Fourth, it means the final chapter of your story has been written but has not yet unfolded. There are more places God has written for me. There are more characters to appear in my story. There are circumstances that he has designed for me to encounter. There are moments of blessing and times of difficulty that have already been written into my story by the One who is not only in control but is also wise, gracious, kind and good. He already knows the exact path he will cause me to walk and how that path will result in his glory and my good. I could never write an autobiography that would accomplish what his story for me already has and will accomplish.

Fifth, it means that the One you are waiting for is trustworthy. I know there are times when waiting is painful. I know there are times when it seems as if it is impossible to wait. But you and I must remind ourselves that we wait not because irrational and impersonal forces function as obstructions and interferences in our lives. No, we wait because the world is carefully administered by the one Person who is ultimate in power, ultimate in authority, and ultimate in wisdom, while at the very same time being ultimate in love. You are being asked to wait by One you can trust.

Sixth, it means that in those moments when you are caught, you can rest. Don’t give way to panic. Don’t give in to doubt because this is not what you would have planned. Don’t allow yourself to play out all the “what if’s” and “if only’s” in your mind. You are waiting because there is a plan. You are waiting because your life is under the control of One who is wise and good. You can rest, not because you know what is happening, but because you know the One who is in control of what is happening to you right now. You can rest because you know he has made you a part of something wonderful, and he knows what he is doing in you is good, even though at this moment it feels as if you have been caught in the middle.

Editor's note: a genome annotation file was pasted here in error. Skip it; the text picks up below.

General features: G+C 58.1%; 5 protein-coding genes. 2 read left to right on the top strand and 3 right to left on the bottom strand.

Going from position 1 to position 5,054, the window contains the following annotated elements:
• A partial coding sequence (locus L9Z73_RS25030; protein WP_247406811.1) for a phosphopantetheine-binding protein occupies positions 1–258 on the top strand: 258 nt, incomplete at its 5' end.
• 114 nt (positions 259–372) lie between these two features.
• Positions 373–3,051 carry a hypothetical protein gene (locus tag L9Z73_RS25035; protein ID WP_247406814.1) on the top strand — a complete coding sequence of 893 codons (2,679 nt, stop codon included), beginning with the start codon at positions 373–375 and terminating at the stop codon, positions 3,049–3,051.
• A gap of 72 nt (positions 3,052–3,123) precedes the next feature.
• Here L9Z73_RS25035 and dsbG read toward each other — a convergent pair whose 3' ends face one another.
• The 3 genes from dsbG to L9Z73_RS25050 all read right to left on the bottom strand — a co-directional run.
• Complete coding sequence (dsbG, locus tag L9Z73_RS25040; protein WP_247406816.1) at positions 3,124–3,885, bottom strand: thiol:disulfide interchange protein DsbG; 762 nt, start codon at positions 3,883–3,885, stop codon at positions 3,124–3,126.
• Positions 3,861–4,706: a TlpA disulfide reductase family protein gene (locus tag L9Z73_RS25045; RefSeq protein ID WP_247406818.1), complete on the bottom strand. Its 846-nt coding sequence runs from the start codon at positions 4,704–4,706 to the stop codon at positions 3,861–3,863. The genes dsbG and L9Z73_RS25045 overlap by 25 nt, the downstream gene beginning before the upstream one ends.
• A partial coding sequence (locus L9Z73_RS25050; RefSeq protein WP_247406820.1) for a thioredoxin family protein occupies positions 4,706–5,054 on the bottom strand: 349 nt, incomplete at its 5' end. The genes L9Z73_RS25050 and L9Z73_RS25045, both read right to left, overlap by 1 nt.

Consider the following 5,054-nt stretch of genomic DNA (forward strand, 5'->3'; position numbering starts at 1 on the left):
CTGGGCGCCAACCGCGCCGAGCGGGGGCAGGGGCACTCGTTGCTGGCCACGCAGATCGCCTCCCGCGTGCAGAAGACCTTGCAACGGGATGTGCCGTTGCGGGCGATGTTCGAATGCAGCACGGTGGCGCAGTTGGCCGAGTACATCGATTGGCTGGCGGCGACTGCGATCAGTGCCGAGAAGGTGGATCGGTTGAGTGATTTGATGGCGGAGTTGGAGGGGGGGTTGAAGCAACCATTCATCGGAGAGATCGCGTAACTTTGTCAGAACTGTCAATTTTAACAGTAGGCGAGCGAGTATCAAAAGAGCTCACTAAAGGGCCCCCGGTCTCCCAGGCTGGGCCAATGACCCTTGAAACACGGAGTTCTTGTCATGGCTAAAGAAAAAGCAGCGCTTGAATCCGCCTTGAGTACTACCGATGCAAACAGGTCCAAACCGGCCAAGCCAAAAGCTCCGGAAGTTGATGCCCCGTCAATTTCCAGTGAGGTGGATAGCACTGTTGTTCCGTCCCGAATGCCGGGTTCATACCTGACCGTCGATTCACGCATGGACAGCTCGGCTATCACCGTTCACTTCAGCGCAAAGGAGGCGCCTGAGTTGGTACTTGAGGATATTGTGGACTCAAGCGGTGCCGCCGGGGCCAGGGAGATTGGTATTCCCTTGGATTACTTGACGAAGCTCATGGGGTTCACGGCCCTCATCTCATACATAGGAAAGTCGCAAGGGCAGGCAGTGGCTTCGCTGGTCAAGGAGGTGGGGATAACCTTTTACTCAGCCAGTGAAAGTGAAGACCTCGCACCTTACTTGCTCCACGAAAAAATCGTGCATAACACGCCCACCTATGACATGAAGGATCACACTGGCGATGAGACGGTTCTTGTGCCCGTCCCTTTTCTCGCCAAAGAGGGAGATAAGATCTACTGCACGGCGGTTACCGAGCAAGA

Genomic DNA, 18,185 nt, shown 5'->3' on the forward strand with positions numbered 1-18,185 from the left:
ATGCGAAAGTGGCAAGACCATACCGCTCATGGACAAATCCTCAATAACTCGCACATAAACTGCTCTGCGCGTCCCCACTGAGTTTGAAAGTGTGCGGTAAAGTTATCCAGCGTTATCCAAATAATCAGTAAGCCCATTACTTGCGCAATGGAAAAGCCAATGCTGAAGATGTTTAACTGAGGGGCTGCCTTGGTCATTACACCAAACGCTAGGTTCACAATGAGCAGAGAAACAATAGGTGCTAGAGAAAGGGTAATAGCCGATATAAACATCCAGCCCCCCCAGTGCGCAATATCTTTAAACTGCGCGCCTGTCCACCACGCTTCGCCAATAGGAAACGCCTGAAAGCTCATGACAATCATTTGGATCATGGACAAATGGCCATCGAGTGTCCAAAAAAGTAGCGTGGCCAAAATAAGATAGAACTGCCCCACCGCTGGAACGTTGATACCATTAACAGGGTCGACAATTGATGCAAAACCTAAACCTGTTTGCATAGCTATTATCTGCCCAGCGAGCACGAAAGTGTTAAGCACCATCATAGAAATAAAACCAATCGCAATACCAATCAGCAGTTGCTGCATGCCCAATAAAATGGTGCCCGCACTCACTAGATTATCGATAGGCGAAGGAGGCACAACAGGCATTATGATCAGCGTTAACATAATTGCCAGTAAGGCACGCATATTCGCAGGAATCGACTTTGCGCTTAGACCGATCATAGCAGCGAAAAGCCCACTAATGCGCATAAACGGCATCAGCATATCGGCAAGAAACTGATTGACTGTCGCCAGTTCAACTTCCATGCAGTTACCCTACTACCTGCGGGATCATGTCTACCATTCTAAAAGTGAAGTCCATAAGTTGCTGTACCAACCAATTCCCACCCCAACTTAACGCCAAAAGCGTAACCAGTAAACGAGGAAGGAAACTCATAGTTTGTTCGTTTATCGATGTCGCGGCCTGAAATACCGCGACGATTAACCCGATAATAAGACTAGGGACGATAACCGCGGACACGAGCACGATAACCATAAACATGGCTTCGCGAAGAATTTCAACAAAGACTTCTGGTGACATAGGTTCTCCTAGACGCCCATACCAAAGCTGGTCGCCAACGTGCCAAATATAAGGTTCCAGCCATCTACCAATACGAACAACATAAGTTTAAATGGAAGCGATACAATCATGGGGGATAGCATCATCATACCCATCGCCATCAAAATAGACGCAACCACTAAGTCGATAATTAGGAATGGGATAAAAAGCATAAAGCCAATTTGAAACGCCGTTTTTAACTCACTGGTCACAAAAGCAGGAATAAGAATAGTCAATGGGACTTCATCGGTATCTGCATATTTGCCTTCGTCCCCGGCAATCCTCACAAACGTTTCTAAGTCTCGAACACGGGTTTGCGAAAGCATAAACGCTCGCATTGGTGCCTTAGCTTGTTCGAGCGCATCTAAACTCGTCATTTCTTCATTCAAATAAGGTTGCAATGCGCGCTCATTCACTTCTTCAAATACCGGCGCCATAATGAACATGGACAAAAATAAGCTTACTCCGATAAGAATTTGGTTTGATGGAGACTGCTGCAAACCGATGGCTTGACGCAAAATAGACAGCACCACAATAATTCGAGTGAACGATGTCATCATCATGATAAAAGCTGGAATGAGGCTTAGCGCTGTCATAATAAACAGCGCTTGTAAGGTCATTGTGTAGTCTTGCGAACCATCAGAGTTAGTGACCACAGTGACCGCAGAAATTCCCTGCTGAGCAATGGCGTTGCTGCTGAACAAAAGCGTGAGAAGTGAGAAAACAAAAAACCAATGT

Tuesday, July 24, 2012

Ruby shoes day

A couple who were in my connect group last year while they studied here in Sydney moved back to Tasmania at the end of the year and recently had a baby girl. I liked making these little shoes, so on the weekend I made some more for the baby (these ones are even smaller, and so cute). The yarn colour is called 'ruby', and really, I just wanted to write a post and call it 'ruby shoes day', while it is still Tuesday.

P.S. If you have no idea why, you need to be aware of this (or maybe the Rod Stewart version is how you are familiar with it).

P.P.S The yarn is the 'Luxury' line from Bendigo Woollen Mills.

Sunday, July 22, 2012

What lives beneath